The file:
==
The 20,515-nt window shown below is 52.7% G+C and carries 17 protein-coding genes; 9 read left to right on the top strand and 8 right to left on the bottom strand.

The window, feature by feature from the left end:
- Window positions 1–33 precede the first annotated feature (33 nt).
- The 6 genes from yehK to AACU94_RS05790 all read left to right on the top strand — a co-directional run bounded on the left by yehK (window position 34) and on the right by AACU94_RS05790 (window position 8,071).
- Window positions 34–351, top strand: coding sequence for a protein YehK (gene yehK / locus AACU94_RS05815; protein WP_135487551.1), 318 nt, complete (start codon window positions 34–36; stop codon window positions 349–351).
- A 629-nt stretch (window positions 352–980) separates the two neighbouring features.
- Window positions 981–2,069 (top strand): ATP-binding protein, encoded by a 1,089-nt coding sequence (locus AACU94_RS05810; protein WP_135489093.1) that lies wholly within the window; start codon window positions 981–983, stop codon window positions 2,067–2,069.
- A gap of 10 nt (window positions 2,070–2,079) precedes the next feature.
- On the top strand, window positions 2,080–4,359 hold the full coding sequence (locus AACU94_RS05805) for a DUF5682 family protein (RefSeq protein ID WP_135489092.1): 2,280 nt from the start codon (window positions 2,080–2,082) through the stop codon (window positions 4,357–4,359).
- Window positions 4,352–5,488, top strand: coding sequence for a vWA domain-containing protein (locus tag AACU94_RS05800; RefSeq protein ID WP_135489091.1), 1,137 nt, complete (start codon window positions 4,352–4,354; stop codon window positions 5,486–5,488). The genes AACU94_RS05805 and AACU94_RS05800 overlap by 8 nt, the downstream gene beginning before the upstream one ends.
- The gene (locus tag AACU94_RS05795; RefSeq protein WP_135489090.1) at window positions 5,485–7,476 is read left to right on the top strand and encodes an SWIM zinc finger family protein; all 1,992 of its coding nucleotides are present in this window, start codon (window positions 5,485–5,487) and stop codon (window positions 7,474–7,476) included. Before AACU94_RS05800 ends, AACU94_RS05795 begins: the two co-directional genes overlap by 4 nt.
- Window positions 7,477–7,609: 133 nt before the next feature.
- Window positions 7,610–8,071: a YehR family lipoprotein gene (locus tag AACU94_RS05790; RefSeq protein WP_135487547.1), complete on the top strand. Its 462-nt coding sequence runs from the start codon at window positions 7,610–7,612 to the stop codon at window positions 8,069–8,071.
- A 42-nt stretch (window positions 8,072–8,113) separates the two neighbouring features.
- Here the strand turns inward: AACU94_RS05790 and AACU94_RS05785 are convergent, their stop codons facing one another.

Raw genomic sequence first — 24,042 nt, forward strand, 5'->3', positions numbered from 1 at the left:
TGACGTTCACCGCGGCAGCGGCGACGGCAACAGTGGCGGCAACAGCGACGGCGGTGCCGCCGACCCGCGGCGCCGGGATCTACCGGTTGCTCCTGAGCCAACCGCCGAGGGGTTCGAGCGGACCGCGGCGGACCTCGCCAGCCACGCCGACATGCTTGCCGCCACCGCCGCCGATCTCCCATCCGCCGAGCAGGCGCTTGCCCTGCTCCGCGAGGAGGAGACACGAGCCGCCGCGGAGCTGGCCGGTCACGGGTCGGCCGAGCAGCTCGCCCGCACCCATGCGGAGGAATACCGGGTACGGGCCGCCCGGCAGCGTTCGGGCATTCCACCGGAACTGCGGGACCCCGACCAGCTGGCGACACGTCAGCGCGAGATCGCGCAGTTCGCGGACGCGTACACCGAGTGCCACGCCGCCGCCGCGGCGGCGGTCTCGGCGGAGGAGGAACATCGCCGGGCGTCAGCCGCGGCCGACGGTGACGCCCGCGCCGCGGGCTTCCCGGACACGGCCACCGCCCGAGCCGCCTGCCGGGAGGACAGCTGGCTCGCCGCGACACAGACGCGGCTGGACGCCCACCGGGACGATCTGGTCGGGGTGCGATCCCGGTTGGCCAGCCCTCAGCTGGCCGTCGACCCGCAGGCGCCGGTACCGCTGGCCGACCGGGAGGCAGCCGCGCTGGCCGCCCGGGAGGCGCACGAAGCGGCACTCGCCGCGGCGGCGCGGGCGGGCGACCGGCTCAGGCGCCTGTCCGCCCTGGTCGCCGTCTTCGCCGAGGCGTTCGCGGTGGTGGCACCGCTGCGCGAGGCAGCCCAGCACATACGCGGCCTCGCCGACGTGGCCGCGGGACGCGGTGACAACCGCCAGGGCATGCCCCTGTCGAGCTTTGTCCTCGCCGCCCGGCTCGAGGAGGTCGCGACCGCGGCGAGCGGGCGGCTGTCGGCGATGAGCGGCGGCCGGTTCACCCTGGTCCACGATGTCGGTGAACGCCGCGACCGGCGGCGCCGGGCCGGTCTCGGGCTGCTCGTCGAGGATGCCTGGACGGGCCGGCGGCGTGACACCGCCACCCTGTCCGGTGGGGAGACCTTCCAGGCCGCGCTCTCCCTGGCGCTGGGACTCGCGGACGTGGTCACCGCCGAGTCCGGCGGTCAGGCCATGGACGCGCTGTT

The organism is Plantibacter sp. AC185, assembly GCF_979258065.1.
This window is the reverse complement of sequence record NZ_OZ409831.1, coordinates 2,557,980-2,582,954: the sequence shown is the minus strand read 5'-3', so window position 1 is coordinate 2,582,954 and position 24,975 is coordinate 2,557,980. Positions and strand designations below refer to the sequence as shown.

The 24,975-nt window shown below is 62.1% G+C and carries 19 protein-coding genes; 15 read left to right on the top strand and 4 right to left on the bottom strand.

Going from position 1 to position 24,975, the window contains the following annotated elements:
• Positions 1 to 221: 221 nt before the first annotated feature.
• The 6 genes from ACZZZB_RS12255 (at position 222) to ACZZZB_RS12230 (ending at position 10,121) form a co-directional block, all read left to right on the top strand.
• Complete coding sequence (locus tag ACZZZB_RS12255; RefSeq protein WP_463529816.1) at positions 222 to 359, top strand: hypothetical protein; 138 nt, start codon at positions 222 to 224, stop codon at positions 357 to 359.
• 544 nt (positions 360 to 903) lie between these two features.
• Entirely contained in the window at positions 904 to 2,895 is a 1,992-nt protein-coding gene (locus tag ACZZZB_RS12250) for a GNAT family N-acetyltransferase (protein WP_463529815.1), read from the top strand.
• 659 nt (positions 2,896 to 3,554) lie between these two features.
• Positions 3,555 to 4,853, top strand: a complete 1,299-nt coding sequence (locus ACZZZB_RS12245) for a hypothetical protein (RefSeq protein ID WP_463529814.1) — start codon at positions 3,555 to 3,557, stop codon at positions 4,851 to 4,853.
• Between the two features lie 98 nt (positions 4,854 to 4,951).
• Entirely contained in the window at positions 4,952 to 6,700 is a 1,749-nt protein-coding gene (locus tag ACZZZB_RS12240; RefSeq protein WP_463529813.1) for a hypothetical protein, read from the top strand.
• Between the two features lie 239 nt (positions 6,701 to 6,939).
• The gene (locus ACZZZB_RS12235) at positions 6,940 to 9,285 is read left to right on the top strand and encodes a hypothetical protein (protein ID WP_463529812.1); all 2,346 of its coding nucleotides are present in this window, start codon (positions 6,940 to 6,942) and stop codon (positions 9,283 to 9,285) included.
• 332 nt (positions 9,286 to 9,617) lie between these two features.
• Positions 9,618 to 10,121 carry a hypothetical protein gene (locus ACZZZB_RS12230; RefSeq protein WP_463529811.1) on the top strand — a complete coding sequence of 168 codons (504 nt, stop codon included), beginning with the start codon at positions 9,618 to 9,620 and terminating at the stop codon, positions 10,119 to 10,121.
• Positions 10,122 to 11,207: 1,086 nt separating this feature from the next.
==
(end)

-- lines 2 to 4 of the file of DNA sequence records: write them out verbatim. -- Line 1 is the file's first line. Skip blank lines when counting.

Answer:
The window, feature by feature from the left end:
- Window positions 1–33 precede the first annotated feature (33 nt).
- The 6 genes from yehK to AACU94_RS05790 all read left to right on the top strand — a co-directional run bounded on the left by yehK (window position 34) and on the right by AACU94_RS05790 (window position 8,071).